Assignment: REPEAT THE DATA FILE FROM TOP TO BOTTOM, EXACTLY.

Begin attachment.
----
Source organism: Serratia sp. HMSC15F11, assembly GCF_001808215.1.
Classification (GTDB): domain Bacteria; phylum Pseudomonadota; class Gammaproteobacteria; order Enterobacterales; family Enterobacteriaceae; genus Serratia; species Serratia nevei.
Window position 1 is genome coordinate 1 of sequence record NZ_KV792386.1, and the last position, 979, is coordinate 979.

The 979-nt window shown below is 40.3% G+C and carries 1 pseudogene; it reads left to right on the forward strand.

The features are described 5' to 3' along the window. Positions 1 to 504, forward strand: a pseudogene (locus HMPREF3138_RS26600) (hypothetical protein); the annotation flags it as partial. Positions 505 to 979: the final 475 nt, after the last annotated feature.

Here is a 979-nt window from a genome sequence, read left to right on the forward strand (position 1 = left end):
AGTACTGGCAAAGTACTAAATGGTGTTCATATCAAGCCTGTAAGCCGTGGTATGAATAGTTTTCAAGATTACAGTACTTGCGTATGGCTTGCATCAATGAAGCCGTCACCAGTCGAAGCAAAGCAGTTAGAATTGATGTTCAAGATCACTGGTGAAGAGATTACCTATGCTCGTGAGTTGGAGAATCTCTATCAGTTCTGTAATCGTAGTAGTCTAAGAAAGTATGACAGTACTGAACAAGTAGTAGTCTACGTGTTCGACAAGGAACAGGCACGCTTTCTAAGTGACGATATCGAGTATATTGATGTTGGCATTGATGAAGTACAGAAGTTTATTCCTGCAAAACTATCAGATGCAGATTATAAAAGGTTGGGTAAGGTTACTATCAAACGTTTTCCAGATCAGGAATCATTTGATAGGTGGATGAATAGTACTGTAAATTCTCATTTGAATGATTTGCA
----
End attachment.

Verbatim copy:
Source organism: Serratia sp. HMSC15F11, assembly GCF_001808215.1.
Classification (GTDB): domain Bacteria; phylum Pseudomonadota; class Gammaproteobacteria; order Enterobacterales; family Enterobacteriaceae; genus Serratia; species Serratia nevei.
Window position 1 is genome coordinate 1 of sequence record NZ_KV792386.1, and the last position, 979, is coordinate 979.

The 979-nt window shown below is 40.3% G+C and carries 1 pseudogene; it reads left to right on the forward strand.

The features are described 5' to 3' along the window. Positions 1 to 504, forward strand: a pseudogene (locus HMPREF3138_RS26600) (hypothetical protein); the annotation flags it as partial. Positions 505 to 979: the final 475 nt, after the last annotated feature.

Here is a 979-nt window from a genome sequence, read left to right on the forward strand (position 1 = left end):
AGTACTGGCAAAGTACTAAATGGTGTTCATATCAAGCCTGTAAGCCGTGGTATGAATAGTTTTCAAGATTACAGTACTTGCGTATGGCTTGCATCAATGAAGCCGTCACCAGTCGAAGCAAAGCAGTTAGAATTGATGTTCAAGATCACTGGTGAAGAGATTACCTATGCTCGTGAGTTGGAGAATCTCTATCAGTTCTGTAATCGTAGTAGTCTAAGAAAGTATGACAGTACTGAACAAGTAGTAGTCTACGTGTTCGACAAGGAACAGGCACGCTTTCTAAGTGACGATATCGAGTATATTGATGTTGGCATTGATGAAGTACAGAAGTTTATTCCTGCAAAACTATCAGATGCAGATTATAAAAGGTTGGGTAAGGTTACTATCAAACGTTTTCCAGATCAGGAATCATTTGATAGGTGGATGAATAGTACTGTAAATTCTCATTTGAATGATTTGCA